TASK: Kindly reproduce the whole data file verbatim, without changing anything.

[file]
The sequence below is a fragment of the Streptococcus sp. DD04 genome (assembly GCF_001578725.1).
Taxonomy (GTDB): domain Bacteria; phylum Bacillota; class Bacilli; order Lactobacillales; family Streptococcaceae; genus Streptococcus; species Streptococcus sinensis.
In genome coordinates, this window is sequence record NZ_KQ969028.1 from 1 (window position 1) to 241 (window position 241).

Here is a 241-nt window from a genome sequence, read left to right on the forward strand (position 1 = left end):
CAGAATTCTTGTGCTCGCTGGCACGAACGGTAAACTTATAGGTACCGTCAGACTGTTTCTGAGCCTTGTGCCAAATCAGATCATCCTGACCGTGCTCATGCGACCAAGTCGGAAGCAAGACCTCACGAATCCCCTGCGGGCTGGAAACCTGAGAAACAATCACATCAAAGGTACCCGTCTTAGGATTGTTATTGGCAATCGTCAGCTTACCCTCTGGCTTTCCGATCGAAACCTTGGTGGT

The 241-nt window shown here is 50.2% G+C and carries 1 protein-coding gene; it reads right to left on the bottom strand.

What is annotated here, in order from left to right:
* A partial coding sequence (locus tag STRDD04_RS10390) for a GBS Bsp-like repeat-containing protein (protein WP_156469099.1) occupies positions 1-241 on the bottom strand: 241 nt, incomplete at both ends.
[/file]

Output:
The sequence below is a fragment of the Streptococcus sp. DD04 genome (assembly GCF_001578725.1).
Taxonomy (GTDB): domain Bacteria; phylum Bacillota; class Bacilli; order Lactobacillales; family Streptococcaceae; genus Streptococcus; species Streptococcus sinensis.
In genome coordinates, this window is sequence record NZ_KQ969028.1 from 1 (window position 1) to 241 (window position 241).

Here is a 241-nt window from a genome sequence, read left to right on the forward strand (position 1 = left end):
CAGAATTCTTGTGCTCGCTGGCACGAACGGTAAACTTATAGGTACCGTCAGACTGTTTCTGAGCCTTGTGCCAAATCAGATCATCCTGACCGTGCTCATGCGACCAAGTCGGAAGCAAGACCTCACGAATCCCCTGCGGGCTGGAAACCTGAGAAACAATCACATCAAAGGTACCCGTCTTAGGATTGTTATTGGCAATCGTCAGCTTACCCTCTGGCTTTCCGATCGAAACCTTGGTGGT

The 241-nt window shown here is 50.2% G+C and carries 1 protein-coding gene; it reads right to left on the bottom strand.

What is annotated here, in order from left to right:
* A partial coding sequence (locus tag STRDD04_RS10390) for a GBS Bsp-like repeat-containing protein (protein WP_156469099.1) occupies positions 1-241 on the bottom strand: 241 nt, incomplete at both ends.